Senator appears to fake being on the phone to avoid answering reporters’ questions
By Matt Collins Article may include affiliate links
A senator embroiled in allegations that his office tried to pass fake elector lists to Mike Pence attempted to dodge reporters’ questions June 21, 2022, by apparently pretending he was on the phone.
Sen. Ron Johnson (R-Wisconsin) was leaving the Capitol June 21 when he was approached by a small pod of reporters.
“I’m on the phone right now,” Johnson said when a reporter asked how much he knew about his chief of staff’s alleged communications with the VP’s team.
“No you’re not. I can see your phone. I can see your screen,” the reporter, who was offscreen, can be heard saying. Johnson did not respond or deny the reporter’s assertion.
It appears the reporter was using the fact that Johnson’s phone screen had a visibly blank screen to assume the call was being faked.
Others have noted the senator did not speak to whoever might have been on the phone, though it’s certainly possible he was simply listening to an extended part of the conversation from whoever was on the other end or, perhaps, was listening in a conference call.
Sen. Ron Johnson so much didn't want to talk to reporters about his office trying to pass fake elector lists to the vice president's office that he tried to pretend he was on the phone. pic.twitter.com/V1VwBDs42t
— Maddow Blog (@MaddowBlog) June 22, 2022
It’s entirely possible for a phone to show a blank screen during calls — this is often an option that users can turn off and on. Dimming or extinguishing the screen during calls can be a way to help preserve the battery since screens are often one of the biggest consumers of power.
Johnson, however, eventually put down the phone without further comment on the alleged call and addressed reporters. He did appear to glance at the device screen and touch something on it, though this could have been part of the act of appearing to end the alleged phone call.
In speaking to reporters, Johnson attempted to spin the allegations as a “non-story” and said he was “basically” unaware of the messages sent by his staff.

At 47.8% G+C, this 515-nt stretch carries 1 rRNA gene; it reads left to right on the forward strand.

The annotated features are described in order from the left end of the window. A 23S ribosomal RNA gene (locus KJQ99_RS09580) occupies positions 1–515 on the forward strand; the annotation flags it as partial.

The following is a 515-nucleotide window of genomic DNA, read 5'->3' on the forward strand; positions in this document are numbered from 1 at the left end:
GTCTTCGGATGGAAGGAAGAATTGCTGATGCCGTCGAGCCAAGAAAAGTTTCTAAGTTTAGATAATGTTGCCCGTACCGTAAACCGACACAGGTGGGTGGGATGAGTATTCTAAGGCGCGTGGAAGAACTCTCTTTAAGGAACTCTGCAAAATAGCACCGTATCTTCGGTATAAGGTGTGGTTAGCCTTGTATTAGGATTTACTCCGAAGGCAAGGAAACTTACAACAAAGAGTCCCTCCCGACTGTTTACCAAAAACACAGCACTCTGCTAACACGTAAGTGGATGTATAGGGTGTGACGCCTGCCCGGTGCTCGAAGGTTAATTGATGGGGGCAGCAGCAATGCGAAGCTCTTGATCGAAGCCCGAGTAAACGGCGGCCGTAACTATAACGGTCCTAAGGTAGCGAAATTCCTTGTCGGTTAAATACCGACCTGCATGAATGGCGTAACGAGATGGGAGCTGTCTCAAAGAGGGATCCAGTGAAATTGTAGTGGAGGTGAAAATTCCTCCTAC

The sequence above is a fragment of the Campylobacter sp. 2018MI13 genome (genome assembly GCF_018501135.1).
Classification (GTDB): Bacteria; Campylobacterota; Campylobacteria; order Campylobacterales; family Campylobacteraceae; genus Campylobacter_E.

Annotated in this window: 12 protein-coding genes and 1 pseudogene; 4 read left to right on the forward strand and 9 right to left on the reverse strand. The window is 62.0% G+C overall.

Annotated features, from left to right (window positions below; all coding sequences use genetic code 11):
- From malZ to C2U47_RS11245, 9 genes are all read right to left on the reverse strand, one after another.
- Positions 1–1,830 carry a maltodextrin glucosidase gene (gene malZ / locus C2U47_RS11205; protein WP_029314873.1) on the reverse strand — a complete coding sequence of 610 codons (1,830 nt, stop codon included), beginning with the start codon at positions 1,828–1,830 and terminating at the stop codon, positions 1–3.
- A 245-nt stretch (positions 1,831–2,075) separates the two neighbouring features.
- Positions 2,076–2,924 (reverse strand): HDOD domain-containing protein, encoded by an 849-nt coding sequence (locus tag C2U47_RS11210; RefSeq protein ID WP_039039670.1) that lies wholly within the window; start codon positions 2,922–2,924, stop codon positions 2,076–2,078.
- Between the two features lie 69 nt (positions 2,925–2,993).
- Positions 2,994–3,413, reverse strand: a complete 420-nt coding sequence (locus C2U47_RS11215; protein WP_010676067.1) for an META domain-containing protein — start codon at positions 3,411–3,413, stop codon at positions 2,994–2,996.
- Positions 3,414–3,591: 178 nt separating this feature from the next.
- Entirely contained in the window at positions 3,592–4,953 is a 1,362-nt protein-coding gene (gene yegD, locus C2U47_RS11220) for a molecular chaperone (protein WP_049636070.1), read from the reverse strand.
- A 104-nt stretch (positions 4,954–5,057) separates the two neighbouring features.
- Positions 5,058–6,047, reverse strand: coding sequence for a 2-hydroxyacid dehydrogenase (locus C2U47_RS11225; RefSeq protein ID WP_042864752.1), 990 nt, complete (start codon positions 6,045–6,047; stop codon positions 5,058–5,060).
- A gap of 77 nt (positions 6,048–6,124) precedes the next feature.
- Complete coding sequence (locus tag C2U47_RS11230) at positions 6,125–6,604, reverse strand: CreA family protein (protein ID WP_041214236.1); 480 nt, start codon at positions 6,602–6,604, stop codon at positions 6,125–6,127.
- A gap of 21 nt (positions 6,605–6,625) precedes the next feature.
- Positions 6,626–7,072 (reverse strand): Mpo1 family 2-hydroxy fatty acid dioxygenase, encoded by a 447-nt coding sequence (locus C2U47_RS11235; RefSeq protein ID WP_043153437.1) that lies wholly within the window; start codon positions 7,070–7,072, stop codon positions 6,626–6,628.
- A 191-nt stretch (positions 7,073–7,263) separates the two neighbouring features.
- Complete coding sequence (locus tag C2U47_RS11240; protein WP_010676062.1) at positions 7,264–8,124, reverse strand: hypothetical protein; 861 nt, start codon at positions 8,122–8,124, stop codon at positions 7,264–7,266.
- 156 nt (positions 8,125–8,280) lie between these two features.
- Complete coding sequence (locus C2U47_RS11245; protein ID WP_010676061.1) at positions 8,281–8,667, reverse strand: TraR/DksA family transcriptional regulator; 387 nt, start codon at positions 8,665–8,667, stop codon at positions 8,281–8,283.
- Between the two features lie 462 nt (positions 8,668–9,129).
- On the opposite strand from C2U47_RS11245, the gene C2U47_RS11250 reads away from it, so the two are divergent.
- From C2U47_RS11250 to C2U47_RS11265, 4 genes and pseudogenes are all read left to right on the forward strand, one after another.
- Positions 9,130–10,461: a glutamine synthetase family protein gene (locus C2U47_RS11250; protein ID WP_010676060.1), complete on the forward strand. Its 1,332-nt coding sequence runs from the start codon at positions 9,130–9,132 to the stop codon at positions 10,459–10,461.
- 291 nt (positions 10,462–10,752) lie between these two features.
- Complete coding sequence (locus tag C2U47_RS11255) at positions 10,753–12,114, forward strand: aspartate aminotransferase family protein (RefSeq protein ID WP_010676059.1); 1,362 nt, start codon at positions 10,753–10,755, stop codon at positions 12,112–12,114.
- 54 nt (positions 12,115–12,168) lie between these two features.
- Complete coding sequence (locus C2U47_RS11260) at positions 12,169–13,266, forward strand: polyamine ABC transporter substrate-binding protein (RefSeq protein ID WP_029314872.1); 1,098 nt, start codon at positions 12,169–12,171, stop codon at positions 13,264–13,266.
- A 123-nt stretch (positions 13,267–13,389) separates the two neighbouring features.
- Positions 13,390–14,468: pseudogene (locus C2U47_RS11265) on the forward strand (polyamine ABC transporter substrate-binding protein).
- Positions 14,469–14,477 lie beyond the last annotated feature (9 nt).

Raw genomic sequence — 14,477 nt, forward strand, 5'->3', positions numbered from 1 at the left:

NBC’s Chuck Todd later noted that Johnson claimed he has a different kind of phone, but declined to indicate what type. The U.S. government does provide modified mobile devices to some officials, mainly for security reasons, though it’s not clear if Johnson would be eligible for such a phone.
Chuck concluded that “I guess we’ll have to leave it right there for now,” although other news outlets are largely operating under the assumption that the call was, indeed, being staged.
Johnson’s chief of staff, Sean Riley, attempted to send a member of Pence’s staff, Chris Hodgson, a list of fake electors from his state who would had been lined up to ignore Biden’s win and cast their votes for Trump. Wisconsin uses a “winner takes all” system for its electoral votes — a system used by 47 other states as well.
The party whose candidate wins the states electoral votes decides who it will use as electors. There is no rule preventing electors from casting their vote for the winner of the electoral votes, but it’s unlikely to play out that way as those selected are often longtime party loyalists or prominent figures in state politics of the party.
Ultimately, Pence’s office rejected the plan of fake electors.